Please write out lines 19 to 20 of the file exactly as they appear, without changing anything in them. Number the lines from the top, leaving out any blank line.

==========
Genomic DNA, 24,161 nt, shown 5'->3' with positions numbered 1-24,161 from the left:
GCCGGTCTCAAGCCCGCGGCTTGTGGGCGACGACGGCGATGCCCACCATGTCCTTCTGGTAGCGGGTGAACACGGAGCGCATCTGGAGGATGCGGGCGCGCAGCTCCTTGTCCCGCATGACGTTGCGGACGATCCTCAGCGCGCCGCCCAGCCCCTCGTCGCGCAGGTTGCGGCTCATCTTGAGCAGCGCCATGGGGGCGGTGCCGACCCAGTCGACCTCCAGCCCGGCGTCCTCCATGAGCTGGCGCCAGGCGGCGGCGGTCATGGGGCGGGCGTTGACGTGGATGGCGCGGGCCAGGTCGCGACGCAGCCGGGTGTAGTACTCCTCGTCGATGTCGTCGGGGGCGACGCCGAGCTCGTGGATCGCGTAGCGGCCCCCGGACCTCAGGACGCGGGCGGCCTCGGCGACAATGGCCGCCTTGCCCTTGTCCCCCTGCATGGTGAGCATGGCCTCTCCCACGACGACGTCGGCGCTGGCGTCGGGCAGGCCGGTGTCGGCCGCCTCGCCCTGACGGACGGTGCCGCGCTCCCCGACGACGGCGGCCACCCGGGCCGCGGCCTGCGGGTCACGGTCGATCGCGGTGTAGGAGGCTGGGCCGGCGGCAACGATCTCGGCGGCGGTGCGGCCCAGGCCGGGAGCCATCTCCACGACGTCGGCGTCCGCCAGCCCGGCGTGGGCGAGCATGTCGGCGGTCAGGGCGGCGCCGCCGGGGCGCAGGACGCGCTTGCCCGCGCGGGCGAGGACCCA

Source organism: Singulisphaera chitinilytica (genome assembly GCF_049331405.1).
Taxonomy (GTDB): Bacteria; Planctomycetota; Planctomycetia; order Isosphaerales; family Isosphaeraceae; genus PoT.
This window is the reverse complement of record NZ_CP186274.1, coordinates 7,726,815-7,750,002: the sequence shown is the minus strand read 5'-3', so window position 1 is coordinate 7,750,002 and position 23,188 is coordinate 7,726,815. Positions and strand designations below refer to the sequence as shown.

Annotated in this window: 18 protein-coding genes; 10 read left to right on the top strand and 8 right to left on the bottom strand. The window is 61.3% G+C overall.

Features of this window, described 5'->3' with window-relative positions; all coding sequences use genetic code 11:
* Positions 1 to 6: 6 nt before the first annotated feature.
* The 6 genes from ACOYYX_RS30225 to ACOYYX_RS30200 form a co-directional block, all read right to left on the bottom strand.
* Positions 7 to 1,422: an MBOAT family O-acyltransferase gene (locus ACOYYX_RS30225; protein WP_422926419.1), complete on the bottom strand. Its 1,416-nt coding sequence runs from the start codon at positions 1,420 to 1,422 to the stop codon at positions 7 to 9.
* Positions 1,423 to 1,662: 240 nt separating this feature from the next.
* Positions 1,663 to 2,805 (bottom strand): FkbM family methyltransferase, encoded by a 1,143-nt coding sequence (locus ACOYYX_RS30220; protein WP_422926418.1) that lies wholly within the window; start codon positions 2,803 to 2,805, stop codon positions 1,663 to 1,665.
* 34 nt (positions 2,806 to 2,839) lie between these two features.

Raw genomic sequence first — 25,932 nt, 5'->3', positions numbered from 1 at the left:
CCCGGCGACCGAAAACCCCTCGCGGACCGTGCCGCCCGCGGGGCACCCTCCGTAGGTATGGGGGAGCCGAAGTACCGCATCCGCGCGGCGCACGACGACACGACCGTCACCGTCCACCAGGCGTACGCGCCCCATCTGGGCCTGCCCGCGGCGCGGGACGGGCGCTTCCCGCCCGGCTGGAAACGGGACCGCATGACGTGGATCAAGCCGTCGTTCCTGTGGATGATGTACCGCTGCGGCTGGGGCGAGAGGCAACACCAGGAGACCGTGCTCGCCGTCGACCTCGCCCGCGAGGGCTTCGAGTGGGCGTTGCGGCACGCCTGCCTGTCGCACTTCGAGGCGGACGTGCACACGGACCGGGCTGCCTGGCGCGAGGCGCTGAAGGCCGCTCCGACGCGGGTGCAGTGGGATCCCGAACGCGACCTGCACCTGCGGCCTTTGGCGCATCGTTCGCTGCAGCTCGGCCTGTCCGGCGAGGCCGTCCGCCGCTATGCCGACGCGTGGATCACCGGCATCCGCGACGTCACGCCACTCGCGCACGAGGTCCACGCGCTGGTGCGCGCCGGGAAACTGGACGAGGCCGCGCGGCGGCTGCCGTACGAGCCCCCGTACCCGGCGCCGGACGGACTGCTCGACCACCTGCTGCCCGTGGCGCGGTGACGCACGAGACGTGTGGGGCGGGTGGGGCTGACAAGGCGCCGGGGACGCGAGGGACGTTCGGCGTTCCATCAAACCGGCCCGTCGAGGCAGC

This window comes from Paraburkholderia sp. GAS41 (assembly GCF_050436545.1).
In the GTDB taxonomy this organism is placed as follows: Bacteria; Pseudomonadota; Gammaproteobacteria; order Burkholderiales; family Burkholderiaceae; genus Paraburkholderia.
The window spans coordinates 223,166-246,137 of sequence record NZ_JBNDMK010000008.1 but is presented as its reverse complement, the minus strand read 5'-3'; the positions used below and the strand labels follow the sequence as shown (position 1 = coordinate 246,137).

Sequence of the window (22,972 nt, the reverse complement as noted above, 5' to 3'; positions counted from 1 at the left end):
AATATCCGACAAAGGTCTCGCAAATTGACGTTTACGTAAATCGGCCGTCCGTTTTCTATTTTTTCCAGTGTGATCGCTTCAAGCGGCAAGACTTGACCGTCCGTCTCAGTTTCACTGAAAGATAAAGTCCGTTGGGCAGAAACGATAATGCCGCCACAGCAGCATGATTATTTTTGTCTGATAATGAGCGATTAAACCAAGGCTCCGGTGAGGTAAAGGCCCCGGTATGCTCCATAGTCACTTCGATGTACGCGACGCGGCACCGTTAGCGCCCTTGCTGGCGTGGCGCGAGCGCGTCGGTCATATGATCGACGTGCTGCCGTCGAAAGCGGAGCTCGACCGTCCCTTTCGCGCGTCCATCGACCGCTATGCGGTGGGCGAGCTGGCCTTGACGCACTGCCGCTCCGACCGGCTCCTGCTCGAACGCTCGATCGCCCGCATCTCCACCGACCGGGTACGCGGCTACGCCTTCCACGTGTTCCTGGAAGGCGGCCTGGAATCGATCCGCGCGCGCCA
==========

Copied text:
Sequence of the window (22,972 nt, the reverse complement as noted above, 5' to 3'; positions counted from 1 at the left end):
AATATCCGACAAAGGTCTCGCAAATTGACGTTTACGTAAATCGGCCGTCCGTTTTCTATTTTTTCCAGTGTGATCGCTTCAAGCGGCAAGACTTGACCGTCCGTCTCAGTTTCACTGAAAGATAAAGTCCGTTGGGCAGAAACGATAATGCCGCCACAGCAGCATGATTATTTTTGTCTGATAATGAGCGATTAAACCAAGGCTCCGGTGAGGTAAAGGCCCCGGTATGCTCCATAGTCACTTCGATGTACGCGACGCGGCACCGTTAGCGCCCTTGCTGGCGTGGCGCGAGCGCGTCGGTCATATGATCGACGTGCTGCCGTCGAAAGCGGAGCTCGACCGTCCCTTTCGCGCGTCCATCGACCGCTATGCGGTGGGCGAGCTGGCCTTGACGCACTGCCGCTCCGACCGGCTCCTGCTCGAACGCTCGATCGCCCGCATCTCCACCGACCGGGTACGCGGCTACGCCTTCCACGTGTTCCTGGAAGGCGGCCTGGAATCGATCCGCGCGCGCCA